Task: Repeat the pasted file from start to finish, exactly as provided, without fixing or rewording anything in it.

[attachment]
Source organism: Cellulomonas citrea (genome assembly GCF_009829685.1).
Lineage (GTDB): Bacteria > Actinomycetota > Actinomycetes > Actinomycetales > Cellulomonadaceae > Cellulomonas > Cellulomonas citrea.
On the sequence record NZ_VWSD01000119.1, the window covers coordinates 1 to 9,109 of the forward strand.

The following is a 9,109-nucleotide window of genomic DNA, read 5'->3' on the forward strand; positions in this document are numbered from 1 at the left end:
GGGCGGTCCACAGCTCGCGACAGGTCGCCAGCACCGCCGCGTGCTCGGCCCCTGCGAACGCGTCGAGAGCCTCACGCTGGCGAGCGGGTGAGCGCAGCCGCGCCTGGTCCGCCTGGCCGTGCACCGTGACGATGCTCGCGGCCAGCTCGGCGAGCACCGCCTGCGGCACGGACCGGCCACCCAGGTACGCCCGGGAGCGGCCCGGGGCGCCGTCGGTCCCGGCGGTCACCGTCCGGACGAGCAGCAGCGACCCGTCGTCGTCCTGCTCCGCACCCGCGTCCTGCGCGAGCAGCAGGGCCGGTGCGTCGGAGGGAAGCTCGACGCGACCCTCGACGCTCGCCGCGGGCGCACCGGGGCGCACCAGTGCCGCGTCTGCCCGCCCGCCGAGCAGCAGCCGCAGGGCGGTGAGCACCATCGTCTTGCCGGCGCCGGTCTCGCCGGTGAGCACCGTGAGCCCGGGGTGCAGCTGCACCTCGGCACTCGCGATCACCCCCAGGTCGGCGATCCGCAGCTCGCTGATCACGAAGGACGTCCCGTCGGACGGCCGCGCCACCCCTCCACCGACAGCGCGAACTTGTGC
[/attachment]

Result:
Source organism: Cellulomonas citrea (genome assembly GCF_009829685.1).
Lineage (GTDB): Bacteria > Actinomycetota > Actinomycetes > Actinomycetales > Cellulomonadaceae > Cellulomonas > Cellulomonas citrea.
On the sequence record NZ_VWSD01000119.1, the window covers coordinates 1 to 9,109 of the forward strand.

The following is a 9,109-nucleotide window of genomic DNA, read 5'->3' on the forward strand; positions in this document are numbered from 1 at the left end:
GGGCGGTCCACAGCTCGCGACAGGTCGCCAGCACCGCCGCGTGCTCGGCCCCTGCGAACGCGTCGAGAGCCTCACGCTGGCGAGCGGGTGAGCGCAGCCGCGCCTGGTCCGCCTGGCCGTGCACCGTGACGATGCTCGCGGCCAGCTCGGCGAGCACCGCCTGCGGCACGGACCGGCCACCCAGGTACGCCCGGGAGCGGCCCGGGGCGCCGTCGGTCCCGGCGGTCACCGTCCGGACGAGCAGCAGCGACCCGTCGTCGTCCTGCTCCGCACCCGCGTCCTGCGCGAGCAGCAGGGCCGGTGCGTCGGAGGGAAGCTCGACGCGACCCTCGACGCTCGCCGCGGGCGCACCGGGGCGCACCAGTGCCGCGTCTGCCCGCCCGCCGAGCAGCAGCCGCAGGGCGGTGAGCACCATCGTCTTGCCGGCGCCGGTCTCGCCGGTGAGCACCGTGAGCCCGGGGTGCAGCTGCACCTCGGCACTCGCGATCACCCCCAGGTCGGCGATCCGCAGCTCGCTGATCACGAAGGACGTCCCGTCGGACGGCCGCGCCACCCCTCCACCGACAGCGCGAACTTGTGC